Iron Ore Aid in China Will Prolong Global Glut, Fitch Says

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Policies to help sustain iron ore production in China will only prolong a global surplus, according to Fitch Ratings Ltd., which said the government’s move this week to cut miners’ taxes will have limited impact as prices sink.

The benefit for local companies from the cut will be eroded by competition, Fitch said in a statement on Friday. Mining and processing costs in China are higher than overseas because of the country’s low-grade ore, and the impact from the tax reduction for miners will probably be short-lived, it said.

Iron ore fell below $50 a metric ton last week as surging low-cost production from Australia’s BHP Billiton Ltd. and Rio Tinto Group boosted a glut. China’s State Council announced the reduction in resource taxes on locally-mined ore on Wednesday as prices were low. The country is the world’s largest steelmaker, buying ore from overseas to supplement local supplies.

“Any support provided to sustain iron ore production in China will only delay a much-needed correction of the global iron ore oversupply situation,” the agency said. “Fitch expects China’s steel demand to peak within the decade.”

Ore with 62 percent content at Qingdao fell 1.7 percent to $47.53 a dry ton on Friday, according to Metal Bulletin Ltd. Prices fell to $47.08 on April 2, the lowest since 2005, based on daily and weekly data from Metal Bulletin and annual benchmarks for ore delivered to China compiled by Clarkson Plc. The raw material fell 33 percent this year.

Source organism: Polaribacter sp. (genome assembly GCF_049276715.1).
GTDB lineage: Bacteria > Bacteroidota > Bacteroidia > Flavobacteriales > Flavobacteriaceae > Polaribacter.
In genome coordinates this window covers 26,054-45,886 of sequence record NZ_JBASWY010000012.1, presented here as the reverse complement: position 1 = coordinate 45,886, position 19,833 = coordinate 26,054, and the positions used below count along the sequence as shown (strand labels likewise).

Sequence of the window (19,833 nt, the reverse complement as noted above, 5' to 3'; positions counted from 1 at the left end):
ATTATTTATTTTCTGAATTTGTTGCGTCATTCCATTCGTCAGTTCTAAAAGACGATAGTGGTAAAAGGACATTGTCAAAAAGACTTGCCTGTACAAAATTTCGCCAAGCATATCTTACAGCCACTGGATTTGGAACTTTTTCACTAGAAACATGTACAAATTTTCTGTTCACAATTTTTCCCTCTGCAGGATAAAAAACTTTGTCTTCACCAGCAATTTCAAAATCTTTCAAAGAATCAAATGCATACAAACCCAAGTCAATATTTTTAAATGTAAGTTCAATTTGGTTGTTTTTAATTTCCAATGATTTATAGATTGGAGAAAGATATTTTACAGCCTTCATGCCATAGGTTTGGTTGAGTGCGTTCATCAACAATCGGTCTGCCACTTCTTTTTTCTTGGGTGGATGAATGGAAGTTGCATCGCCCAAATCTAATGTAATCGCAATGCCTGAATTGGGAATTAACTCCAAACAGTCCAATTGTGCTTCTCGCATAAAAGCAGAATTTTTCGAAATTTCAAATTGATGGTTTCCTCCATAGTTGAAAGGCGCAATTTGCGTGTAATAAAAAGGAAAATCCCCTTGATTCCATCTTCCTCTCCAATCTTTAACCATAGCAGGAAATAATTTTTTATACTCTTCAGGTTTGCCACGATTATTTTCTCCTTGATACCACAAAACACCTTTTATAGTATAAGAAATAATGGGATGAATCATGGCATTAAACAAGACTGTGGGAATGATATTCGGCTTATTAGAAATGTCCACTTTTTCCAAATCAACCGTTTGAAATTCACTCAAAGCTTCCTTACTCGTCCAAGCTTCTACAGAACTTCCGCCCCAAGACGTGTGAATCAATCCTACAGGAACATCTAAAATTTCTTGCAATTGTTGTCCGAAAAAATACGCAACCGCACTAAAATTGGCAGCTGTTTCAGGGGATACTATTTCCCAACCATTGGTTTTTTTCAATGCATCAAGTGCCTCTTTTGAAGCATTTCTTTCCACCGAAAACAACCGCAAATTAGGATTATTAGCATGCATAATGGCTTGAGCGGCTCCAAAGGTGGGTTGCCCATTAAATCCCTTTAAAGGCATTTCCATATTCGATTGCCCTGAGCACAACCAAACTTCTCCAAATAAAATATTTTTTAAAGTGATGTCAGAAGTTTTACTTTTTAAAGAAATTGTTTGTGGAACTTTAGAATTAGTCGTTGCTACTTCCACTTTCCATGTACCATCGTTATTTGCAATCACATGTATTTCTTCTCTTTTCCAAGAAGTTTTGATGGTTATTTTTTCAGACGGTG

Subsidy Report

China will cut the resource tax 60 percent from May 1 to improve miners’ operating environment, according to a State Council meeting statement. Separately, a subsidy program for miners may be introduced as soon as the middle of this month, the official Shanghai Securities News reported on Wednesday.

The tax reduction may pare costs by about $1.70 to $4 a ton, according to Citigroup Inc. As most of China’s remaining iron ore supply is concentrated among state-owned steel mills, the majority of production cuts that are needed will have to come from seaborne producers, the bank said on Thursday.

Atlas Iron Ltd. said on Friday it will halt output from its mines in response to the price slump. The fourth-largest producer in Australia suspended its shares from trading in Sydney on Tuesday, saying it was reviewing operations. Atlas shipped 6.9 million tons in the six months to December.

Seaborne supply will exceed demand by 55 million tons this year, rising to 184 million tons in 2018, according to Morgan Stanley. The global glut will probably widen to 260 million tons by 2018 as low-cost supplies expand, Goldman Sachs Group Inc. estimated in a report in January.

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